A further object of the invention is to provide a machine of this character which can be operated at high speed so that one carton-filling machine will successfully take care of the output of three or more wrapping machines.
In the accompanying drawings I have illustrated a preferred embodiment of my invention, and in said drawings:
Figures la and 1b constitute together a iongitudinal section of the entire machine on lines Ia and lb of Figs. 2 and 3, respectively;
Fig. 2 is a plan view on a somewhat enlarged scale of a portion of the mechanism shown in 15 Fig. 1a;
Fig. 3 is a plan view of part of the mechanism shown in Fig. 1b;
Fig. 4 is a horizontal sectional view of the same portion of the machine on line 4-4 of Fig. 1b;
Fig. 5 is a vertical sectional view on line 55 of Fig. 3;
Fig. 6 is a transverse sectional view on line 6-6 of Fig. 3;
Fig. '7 is a detail'view on an enlarged scale on line 1-1 of Fig. 1a;
Fig. 8 is a detail view on line 8-8 of Fig. 2;
Figs. 9 and 10 are detail views of the automatic switch mechanism for controlling the operation of the machine, on the correspondingly numbered lines of Fig. 1b.
Fig. 11 is a detail sectional view on line ll--ll of Fig. 4;
Fig. 12 is detail view of one of the flights of one of the feed chains for the cartons; 35
Fig. 120. is a similar view of one of the flights of another feed chain for the cartons;
Figs. 13-19, inclusive, are sectional views, partly diagrammatic, showing the successive operations of the machine; and 40 Fig. 20 is a schematic view showing the electric control mechanism for the machine.
The machine comprises primarily two parts, namely, a cigarette package assembling and delivering mechanism illustrated in Fig. 1a, and a carton filling mechanism illustrated in Fig. 1b, the two being connected by a continuously driven feed belt I driven directly by a separate driving motor 2 designated as a belt motor, suitably mounted on the frame of the carton-filling portion of the machine.
The package assembling and delivering mech-- anism is illustrated in Figs. 1a, 2, 7, and 8. This mechanism comprises a bed plate 3 supported on suitable columns 4 arranged to underly the discharge ends of the delivery chutes 6 leading from the several package-wrapping machines of which three are illustrated in Fig. la. The cigarette packages are indicated at P and are advanced along the chutes toward the bed plate 3 under a yielding pressure from another source, not shown, and are intermittently discharged from the chutes by an escapement mechanism operating in timed relation with the feed belt I. This mechanism is illustrated in Figs. 7 and 8 and comprises a pair of bell cranks I mounted on vertical rock shafts 8 supported in a bracket 9 which is attached to the side of the bed plate 3 and serves also to support the free end of the chute 6. The escapement mechanism is duplicated for each of the delivery chTites and will be described with respect to one of them.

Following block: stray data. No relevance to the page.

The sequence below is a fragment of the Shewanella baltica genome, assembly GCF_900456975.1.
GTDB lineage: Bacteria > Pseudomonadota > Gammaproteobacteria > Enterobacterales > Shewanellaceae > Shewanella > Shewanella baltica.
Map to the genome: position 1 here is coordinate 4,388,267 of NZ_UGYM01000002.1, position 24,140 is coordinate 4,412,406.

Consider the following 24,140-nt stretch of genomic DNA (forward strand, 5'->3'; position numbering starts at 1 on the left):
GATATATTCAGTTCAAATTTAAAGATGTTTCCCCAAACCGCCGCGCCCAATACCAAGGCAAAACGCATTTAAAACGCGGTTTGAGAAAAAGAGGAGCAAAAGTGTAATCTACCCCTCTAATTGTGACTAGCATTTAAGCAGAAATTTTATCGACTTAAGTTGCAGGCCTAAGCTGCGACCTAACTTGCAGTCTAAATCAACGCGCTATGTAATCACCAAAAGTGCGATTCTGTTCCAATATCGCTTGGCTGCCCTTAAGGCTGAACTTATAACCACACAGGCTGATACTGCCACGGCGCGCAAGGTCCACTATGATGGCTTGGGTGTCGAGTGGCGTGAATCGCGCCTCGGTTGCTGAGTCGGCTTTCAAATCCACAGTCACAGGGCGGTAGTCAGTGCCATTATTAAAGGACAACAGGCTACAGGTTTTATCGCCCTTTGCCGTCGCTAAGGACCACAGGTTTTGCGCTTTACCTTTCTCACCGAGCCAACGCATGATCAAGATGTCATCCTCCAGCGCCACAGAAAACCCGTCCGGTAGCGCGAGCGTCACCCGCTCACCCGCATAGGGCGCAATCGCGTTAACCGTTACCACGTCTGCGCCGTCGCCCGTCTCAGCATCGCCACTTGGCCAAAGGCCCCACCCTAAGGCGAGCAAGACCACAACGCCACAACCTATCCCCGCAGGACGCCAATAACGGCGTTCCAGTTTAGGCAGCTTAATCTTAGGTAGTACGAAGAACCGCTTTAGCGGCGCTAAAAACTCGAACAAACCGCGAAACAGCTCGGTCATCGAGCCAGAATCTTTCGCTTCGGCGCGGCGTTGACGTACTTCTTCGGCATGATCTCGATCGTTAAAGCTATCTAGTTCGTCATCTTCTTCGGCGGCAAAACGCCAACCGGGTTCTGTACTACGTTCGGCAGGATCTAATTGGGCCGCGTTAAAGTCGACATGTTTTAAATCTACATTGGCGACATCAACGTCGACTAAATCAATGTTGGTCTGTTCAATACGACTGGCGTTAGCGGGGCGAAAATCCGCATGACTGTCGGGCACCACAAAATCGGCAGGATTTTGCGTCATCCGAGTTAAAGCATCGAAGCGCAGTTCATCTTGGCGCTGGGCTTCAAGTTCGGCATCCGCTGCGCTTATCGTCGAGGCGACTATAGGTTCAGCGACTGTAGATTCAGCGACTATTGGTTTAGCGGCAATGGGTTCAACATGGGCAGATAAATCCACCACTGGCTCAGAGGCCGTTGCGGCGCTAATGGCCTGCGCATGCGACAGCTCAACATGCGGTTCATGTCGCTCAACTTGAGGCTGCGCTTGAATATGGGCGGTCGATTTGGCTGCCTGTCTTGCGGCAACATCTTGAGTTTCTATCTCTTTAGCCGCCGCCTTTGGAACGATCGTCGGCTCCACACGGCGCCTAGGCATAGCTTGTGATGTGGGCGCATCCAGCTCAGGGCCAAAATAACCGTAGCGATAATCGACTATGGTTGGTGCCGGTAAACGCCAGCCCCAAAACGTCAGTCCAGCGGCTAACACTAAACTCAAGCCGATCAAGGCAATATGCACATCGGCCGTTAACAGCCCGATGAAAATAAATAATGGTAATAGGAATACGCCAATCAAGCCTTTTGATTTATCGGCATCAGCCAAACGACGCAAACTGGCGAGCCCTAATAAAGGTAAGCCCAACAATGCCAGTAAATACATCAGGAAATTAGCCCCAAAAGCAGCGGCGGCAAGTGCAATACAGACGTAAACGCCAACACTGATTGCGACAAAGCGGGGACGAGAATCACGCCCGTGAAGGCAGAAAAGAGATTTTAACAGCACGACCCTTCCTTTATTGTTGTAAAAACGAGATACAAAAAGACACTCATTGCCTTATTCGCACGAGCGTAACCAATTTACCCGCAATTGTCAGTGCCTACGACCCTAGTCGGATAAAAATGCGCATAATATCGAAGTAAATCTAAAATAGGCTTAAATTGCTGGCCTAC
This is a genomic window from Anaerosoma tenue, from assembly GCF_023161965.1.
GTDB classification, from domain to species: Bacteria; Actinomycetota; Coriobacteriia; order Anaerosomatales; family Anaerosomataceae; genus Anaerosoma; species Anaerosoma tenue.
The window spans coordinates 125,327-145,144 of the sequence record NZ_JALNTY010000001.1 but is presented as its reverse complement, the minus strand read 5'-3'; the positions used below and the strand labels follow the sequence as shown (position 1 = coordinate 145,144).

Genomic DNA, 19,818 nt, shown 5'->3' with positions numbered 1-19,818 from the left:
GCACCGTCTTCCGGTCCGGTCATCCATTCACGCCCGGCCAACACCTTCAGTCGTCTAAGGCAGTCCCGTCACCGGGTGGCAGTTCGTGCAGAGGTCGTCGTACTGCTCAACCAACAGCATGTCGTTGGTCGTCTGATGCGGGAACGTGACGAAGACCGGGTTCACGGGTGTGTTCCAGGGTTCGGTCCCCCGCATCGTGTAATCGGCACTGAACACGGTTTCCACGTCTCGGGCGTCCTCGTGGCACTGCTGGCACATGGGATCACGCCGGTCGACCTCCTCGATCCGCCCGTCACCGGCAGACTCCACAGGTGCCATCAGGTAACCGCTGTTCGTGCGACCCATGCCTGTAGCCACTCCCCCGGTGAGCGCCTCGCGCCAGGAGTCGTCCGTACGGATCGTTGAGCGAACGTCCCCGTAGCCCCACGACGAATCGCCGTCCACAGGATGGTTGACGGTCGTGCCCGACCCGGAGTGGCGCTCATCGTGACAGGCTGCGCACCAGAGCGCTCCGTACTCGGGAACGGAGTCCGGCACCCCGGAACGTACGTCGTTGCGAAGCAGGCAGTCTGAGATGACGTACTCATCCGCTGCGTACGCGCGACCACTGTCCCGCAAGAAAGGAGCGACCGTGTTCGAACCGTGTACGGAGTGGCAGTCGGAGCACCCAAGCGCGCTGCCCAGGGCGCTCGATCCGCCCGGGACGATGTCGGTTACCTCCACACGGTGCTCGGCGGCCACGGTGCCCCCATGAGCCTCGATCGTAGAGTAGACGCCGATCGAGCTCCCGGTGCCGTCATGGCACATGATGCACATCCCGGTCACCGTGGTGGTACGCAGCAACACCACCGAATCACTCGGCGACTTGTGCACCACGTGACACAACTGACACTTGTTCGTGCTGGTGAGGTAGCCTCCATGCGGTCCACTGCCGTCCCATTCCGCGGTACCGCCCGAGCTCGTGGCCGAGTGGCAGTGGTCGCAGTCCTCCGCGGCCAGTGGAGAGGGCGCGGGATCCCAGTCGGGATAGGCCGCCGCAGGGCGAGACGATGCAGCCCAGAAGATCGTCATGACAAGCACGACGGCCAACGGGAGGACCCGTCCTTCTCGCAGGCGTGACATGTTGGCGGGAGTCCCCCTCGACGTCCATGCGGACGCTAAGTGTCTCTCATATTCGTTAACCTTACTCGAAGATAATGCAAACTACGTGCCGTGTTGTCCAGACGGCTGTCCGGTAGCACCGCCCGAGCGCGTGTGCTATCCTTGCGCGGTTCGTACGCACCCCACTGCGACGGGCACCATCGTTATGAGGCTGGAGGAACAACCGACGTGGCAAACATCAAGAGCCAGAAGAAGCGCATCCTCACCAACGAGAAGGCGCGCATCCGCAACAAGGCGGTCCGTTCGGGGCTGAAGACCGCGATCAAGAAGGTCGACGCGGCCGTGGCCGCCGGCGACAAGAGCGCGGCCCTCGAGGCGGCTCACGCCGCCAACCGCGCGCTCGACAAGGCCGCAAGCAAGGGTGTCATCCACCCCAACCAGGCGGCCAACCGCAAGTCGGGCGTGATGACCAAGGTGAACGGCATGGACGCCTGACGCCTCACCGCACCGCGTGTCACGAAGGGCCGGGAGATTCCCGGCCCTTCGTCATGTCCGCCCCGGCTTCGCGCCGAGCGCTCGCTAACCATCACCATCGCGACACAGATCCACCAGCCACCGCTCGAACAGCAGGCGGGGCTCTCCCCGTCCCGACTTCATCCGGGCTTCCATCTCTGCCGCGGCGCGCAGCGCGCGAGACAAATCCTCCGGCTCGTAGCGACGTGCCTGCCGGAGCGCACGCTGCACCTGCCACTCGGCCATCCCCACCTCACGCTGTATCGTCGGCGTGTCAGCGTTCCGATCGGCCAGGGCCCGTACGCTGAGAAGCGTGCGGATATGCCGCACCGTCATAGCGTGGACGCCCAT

The bell cranks I have their ends overlying the bed plate turned inwardly toward each other to engage and hold the line of cigarette packages as advanced along the chute. The bell cranks are yieldingly held in their inner positions by a suitable spring l0 and at their lower ends the shafts of the bell cranks are provided with cam rollers ll engaging the opposite sides of a cam l2 mounted on a shaft 13 underlying the bed plate and continuously driven in unison with the feed elt I. b Also driven in unison with the feed belt I is a conveyor chain l4 whose upper reach runs n a slot in the bed plate 3, the chain being provided with feed fingers or rollers l5 projecting upwardly from the upper reach of the chain into the feed trough I6 of the bed plate into which the packages are intermittently discharged, as illustrated in Fig. 7, upon each operation of the cam I2 of the escapement mechanism. The escapement mechanism is designed so that but one package from each feed chute will be dropped in the trough l6 of the bed plate I. v To prevent more than one package being discharged spring-retaining fingers I! are provided along each side wall of the chute 6, the ends of the fingers projecting beyond the side walls of the chute and engaging the sides of the last package but one in the chute. That is, the distance between the ends of the fingers I1 and the inturned ends of the bell cranks I is somewhat greater than the thickness of the package, so that the last package in the chute will be clear of the fingers H and ready to drop into the trough 6 when the bell cranks are opened, the floor of the chute being cut oif back of the ends of they bell cranks a sufiicient distance for the package to topple of its own weight into the trough when the bell cranks are opened.